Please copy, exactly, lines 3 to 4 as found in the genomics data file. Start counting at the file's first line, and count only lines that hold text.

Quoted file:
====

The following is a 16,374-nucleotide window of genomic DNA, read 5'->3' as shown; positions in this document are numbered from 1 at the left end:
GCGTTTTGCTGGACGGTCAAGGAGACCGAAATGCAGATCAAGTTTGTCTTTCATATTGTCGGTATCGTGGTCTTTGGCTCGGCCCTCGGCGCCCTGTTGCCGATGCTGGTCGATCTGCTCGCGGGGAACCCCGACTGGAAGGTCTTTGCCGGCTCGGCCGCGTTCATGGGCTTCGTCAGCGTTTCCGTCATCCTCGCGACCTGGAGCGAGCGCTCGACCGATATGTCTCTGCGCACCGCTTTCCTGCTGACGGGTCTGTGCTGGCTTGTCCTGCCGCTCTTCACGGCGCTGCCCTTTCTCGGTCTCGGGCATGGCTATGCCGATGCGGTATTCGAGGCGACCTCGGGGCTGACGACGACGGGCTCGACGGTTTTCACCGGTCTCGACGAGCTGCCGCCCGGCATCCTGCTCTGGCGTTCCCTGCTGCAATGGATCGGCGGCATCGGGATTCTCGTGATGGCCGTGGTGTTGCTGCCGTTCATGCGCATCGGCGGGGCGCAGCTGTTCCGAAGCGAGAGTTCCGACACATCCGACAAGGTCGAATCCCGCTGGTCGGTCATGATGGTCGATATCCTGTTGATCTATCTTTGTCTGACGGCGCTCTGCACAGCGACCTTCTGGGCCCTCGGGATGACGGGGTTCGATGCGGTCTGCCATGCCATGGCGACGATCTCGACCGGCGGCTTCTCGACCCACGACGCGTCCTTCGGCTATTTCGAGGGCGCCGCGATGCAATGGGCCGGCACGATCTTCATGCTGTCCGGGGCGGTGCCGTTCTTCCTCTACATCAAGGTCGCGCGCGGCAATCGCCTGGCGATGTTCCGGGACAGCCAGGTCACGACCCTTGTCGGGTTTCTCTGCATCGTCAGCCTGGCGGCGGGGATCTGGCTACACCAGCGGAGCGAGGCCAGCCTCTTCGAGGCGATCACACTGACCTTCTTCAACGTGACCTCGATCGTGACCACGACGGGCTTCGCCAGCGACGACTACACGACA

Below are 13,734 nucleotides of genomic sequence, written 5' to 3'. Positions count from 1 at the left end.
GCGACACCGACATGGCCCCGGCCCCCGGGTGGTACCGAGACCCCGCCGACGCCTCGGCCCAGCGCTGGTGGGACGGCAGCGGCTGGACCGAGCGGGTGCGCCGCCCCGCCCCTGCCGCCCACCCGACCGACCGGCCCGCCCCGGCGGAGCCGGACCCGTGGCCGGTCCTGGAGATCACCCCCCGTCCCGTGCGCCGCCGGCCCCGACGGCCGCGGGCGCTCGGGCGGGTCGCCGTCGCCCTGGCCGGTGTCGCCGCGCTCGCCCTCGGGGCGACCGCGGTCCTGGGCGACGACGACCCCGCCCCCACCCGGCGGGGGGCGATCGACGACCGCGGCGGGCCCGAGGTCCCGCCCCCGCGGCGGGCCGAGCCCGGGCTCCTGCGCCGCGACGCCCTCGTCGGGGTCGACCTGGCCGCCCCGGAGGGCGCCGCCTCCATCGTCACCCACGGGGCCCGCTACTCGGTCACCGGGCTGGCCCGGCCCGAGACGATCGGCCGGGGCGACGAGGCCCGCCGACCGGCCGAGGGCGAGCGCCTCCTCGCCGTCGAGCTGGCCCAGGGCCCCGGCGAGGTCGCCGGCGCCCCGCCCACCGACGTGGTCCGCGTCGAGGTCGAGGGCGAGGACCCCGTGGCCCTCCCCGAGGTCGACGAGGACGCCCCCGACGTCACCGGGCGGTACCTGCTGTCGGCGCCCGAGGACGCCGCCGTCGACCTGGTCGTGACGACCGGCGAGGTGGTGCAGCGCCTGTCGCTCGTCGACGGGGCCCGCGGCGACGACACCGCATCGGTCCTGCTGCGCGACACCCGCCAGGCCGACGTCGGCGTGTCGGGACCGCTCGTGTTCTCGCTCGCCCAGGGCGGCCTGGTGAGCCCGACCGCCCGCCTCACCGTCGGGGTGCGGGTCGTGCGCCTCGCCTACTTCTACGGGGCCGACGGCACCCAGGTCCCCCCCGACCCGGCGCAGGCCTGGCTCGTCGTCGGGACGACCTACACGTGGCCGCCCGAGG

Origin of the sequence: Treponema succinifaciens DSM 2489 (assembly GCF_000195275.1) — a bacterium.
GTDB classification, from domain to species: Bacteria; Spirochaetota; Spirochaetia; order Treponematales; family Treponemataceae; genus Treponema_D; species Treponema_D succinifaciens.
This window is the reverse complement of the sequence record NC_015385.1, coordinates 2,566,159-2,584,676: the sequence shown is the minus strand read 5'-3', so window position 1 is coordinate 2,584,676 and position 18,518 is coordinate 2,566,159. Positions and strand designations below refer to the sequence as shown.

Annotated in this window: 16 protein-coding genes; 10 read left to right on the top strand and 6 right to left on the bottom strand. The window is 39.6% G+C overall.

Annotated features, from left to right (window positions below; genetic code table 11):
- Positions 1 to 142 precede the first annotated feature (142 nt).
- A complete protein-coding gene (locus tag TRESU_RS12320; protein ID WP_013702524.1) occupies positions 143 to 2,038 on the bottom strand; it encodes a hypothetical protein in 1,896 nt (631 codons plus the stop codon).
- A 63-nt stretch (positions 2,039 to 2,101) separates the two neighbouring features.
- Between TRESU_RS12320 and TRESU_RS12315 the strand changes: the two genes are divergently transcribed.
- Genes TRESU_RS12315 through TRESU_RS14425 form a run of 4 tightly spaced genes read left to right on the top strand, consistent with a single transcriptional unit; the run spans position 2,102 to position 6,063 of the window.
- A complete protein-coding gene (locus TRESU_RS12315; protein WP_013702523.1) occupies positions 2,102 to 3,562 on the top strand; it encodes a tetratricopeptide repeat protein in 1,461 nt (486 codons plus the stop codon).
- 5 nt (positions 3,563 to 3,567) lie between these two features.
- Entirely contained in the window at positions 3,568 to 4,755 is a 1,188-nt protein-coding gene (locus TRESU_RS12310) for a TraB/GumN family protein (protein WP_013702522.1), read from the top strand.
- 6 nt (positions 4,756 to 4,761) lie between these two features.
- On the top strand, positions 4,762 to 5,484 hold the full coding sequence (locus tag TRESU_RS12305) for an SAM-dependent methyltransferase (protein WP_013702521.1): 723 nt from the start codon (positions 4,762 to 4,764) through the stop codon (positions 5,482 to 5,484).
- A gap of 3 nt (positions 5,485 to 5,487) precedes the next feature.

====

Below are 13,734 nucleotides of genomic sequence, written 5' to 3'. Positions count from 1 at the left end.
GCGACACCGACATGGCCCCGGCCCCCGGGTGGTACCGAGACCCCGCCGACGCCTCGGCCCAGCGCTGGTGGGACGGCAGCGGCTGGACCGAGCGGGTGCGCCGCCCCGCCCCTGCCGCCCACCCGACCGACCGGCCCGCCCCGGCGGAGCCGGACCCGTGGCCGGTCCTGGAGATCACCCCCCGTCCCGTGCGCCGCCGGCCCCGACGGCCGCGGGCGCTCGGGCGGGTCGCCGTCGCCCTGGCCGGTGTCGCCGCGCTCGCCCTCGGGGCGACCGCGGTCCTGGGCGACGACGACCCCGCCCCCACCCGGCGGGGGGCGATCGACGACCGCGGCGGGCCCGAGGTCCCGCCCCCGCGGCGGGCCGAGCCCGGGCTCCTGCGCCGCGACGCCCTCGTCGGGGTCGACCTGGCCGCCCCGGAGGGCGCCGCCTCCATCGTCACCCACGGGGCCCGCTACTCGGTCACCGGGCTGGCCCGGCCCGAGACGATCGGCCGGGGCGACGAGGCCCGCCGACCGGCCGAGGGCGAGCGCCTCCTCGCCGTCGAGCTGGCCCAGGGCCCCGGCGAGGTCGCCGGCGCCCCGCCCACCGACGTGGTCCGCGTCGAGGTCGAGGGCGAGGACCCCGTGGCCCTCCCCGAGGTCGACGAGGACGCCCCCGACGTCACCGGGCGGTACCTGCTGTCGGCGCCCGAGGACGCCGCCGTCGACCTGGTCGTGACGACCGGCGAGGTGGTGCAGCGCCTGTCGCTCGTCGACGGGGCCCGCGGCGACGACACCGCATCGGTCCTGCTGCGCGACACCCGCCAGGCCGACGTCGGCGTGTCGGGACCGCTCGTGTTCTCGCTCGCCCAGGGCGGCCTGGTGAGCCCGACCGCCCGCCTCACCGTCGGGGTGCGGGTCGTGCGCCTCGCCTACTTCTACGGGGCCGACGGCACCCAGGTCCCCCCCGACCCGGCGCAGGCCTGGCTCGTCGTCGGGACGACCTACACGTGGCCGCCCGAGG